For some time, it has been apparent that wireless telephone providers are storing location data on all of their customers. This information indicates the location of an individual’s cellular phone signal from its corresponding cellular tower to provide an approximate location of the user at any given time. Wireless providers are paid for supplying this information to law enforcement and the companies work to provide user-friendly guides to potential customers indicating what details they can provide.
We have previously published law enforcement subpoena guides from Verizon, Nextel, MetroPCS, T-Mobile, AT&T, Sprint, among other service providers. Many of the companies providing this information to law enforcement take steps to hide the reality of their information retention. One guide in particular, regarding the Verizon Wireless Law Enforcement Resource Team, is labeled as being only distributable among law enforcement personnel. The guide advertises a wide variety of services available to law enforcement, including details on any user’s “cell sites” going back nearly one year. Another subpoena guide produced by Verizon offers a price list for these services including $125 an hour for “expert testimony”. Active surveillance using trap and trace is the most lucrative for Verizon with a price of up to $1000 a month, not including setup fees and other administrative costs.
A new, confidential telephone investigations guide obtained by Public Intelligence indicates that law enforcement officers are encouraged not to inform courts or suspects as to how this sort of information is acquired. A disclaimer at the back of the guide reads: “Do not disclose this information in court anymore than is absolutely necessary to make your case.” The disclaimer goes on to say:
Never disclose to the media these techniques – especially cell tower tracking. Simply state, “Through further investigation we were able to locate the suspect (or missing person)”.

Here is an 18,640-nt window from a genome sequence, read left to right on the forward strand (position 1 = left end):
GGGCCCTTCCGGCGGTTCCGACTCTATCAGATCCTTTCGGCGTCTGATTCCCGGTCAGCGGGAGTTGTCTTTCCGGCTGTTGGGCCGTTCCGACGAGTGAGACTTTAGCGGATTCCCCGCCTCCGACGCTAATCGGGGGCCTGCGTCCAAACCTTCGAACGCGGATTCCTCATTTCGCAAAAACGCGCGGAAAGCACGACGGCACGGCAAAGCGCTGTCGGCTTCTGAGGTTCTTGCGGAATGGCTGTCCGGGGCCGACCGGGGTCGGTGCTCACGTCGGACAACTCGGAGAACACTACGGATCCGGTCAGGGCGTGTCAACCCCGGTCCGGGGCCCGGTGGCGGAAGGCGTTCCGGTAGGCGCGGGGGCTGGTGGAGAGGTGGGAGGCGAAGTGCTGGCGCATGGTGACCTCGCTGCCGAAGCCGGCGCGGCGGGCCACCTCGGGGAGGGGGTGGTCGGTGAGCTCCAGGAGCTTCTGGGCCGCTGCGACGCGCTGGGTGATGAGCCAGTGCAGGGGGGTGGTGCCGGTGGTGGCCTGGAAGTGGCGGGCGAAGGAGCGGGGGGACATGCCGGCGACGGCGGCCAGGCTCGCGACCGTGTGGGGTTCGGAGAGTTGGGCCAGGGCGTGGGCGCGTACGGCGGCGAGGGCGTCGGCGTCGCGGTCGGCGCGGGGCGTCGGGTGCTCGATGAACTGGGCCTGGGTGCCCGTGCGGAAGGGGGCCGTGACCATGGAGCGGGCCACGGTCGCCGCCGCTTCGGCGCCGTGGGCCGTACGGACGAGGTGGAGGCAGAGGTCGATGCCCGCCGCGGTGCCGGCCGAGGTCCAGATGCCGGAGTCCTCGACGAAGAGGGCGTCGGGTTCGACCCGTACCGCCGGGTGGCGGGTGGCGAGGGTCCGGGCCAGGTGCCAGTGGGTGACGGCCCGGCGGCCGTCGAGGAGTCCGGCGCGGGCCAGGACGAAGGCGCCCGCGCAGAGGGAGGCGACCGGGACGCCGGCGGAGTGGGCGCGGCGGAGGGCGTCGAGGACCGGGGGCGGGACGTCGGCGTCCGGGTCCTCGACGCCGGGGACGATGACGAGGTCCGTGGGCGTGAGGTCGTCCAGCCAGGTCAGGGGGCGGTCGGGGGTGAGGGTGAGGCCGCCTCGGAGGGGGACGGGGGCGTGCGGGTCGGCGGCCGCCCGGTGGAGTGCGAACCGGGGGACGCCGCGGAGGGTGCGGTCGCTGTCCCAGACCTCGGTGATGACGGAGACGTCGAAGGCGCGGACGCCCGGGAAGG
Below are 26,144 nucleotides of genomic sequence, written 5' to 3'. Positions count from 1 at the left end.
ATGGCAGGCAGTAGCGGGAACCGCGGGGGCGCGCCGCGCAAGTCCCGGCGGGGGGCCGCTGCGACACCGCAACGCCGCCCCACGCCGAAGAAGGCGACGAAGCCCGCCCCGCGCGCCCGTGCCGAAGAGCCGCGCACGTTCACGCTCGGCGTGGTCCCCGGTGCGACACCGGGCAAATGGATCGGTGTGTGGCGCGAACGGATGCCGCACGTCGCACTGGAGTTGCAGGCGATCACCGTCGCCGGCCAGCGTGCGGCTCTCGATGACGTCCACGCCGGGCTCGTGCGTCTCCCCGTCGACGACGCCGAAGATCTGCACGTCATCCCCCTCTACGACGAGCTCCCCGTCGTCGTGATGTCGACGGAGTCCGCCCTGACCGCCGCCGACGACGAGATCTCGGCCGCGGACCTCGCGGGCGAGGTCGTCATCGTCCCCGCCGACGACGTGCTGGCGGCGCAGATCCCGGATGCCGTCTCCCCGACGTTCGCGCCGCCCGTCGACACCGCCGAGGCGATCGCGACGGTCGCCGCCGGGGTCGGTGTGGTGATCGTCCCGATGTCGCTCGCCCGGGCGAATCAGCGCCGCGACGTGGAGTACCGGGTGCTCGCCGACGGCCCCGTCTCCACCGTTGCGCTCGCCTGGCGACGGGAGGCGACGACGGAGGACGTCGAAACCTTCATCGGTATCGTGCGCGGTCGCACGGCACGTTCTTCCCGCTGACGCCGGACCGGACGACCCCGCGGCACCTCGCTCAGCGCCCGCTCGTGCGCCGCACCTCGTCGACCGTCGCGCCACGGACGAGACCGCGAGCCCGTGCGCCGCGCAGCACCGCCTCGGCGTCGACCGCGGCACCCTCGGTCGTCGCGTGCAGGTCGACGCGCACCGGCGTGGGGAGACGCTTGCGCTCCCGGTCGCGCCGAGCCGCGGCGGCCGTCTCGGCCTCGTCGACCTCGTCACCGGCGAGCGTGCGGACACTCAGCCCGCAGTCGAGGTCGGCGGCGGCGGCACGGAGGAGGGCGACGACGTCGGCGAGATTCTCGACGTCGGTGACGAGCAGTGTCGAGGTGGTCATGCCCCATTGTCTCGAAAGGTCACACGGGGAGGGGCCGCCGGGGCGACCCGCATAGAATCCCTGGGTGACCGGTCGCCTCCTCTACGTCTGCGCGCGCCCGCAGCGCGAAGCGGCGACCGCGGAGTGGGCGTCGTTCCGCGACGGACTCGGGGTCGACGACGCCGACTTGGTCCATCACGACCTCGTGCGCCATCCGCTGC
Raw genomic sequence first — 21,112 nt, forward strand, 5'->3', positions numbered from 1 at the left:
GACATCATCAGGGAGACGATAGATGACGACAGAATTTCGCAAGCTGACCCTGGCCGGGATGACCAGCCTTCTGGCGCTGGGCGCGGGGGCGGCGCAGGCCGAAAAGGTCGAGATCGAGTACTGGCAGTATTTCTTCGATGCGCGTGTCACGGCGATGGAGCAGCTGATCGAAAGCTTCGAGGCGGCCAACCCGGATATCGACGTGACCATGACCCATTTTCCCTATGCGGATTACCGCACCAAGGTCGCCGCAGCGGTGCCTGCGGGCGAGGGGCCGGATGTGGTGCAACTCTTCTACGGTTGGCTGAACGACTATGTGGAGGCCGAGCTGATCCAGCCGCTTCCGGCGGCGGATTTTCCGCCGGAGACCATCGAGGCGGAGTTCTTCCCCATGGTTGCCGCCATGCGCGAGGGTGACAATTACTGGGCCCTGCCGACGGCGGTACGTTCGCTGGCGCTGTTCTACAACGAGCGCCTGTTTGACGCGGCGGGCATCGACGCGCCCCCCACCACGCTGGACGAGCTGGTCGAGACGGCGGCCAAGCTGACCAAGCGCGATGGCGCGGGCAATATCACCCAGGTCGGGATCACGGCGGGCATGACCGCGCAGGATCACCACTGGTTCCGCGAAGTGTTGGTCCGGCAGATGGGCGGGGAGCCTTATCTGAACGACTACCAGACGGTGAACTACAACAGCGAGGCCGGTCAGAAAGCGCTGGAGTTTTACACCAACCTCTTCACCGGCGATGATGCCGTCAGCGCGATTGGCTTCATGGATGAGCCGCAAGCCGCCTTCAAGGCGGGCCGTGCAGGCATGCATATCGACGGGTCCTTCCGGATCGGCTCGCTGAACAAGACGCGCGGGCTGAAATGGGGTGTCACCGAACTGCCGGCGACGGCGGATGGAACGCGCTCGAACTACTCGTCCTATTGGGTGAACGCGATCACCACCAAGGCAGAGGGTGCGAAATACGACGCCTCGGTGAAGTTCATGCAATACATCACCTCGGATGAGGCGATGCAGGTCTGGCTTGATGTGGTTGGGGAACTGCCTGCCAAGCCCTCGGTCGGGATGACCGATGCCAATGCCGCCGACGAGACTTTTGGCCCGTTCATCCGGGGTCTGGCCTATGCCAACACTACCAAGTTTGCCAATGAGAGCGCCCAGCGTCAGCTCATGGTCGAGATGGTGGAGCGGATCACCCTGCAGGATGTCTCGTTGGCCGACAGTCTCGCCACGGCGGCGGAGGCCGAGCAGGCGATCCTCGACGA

Though information regarding cellphone tracking is widely available and suspects in criminal investigations have been caught utilizing this information, law enforcement personnel evidently do not want people to know that their cellphone is tracking them throughout the day as they make their calls. With the advent of GPS systems and location-based services in cellular phones, this tracking is likely to increase. This new corporate surveillance model, which has grown steadily in recent years, differs from previous models of governmental surveillance in numerous ways. By encouraging corporate service providers to surveil their users and retain complex records regarding their habits, government and law enforcement have created a model whereby surveillance can be both legally legitimate and profitable. Corporations even work to provide government clients with competing services to ease in disseminating this information, as past “spying guides” published by Cryptome demonstrate.
Beyond the potential for abuse, what is most disturbing about these data retention practices is the fact that they are not disclosed in a clear way to consumers. Sometimes corporate practices can be openly deceptive in this regard. For example, we have previously published guides from Microsoft teaching law enforcement personnel how to break encryption systems that are sold to the public as being able to protect data against unwanted intrusion. Likewise, the majority of users of Facebook or MySpace are likely not aware that all of their actions, photographs, and content is being retained along with identifying information in case of a legal request. Such practices effectively skirt the illegality of this invasive and unwarranted surveillance by maintaining the appearance of constitutionality in requiring subpoenas and court orders to deliver data. However, as past examples demonstrate, sometimes this legal prerequisite can be abandoned due to perceived threats to “national security”.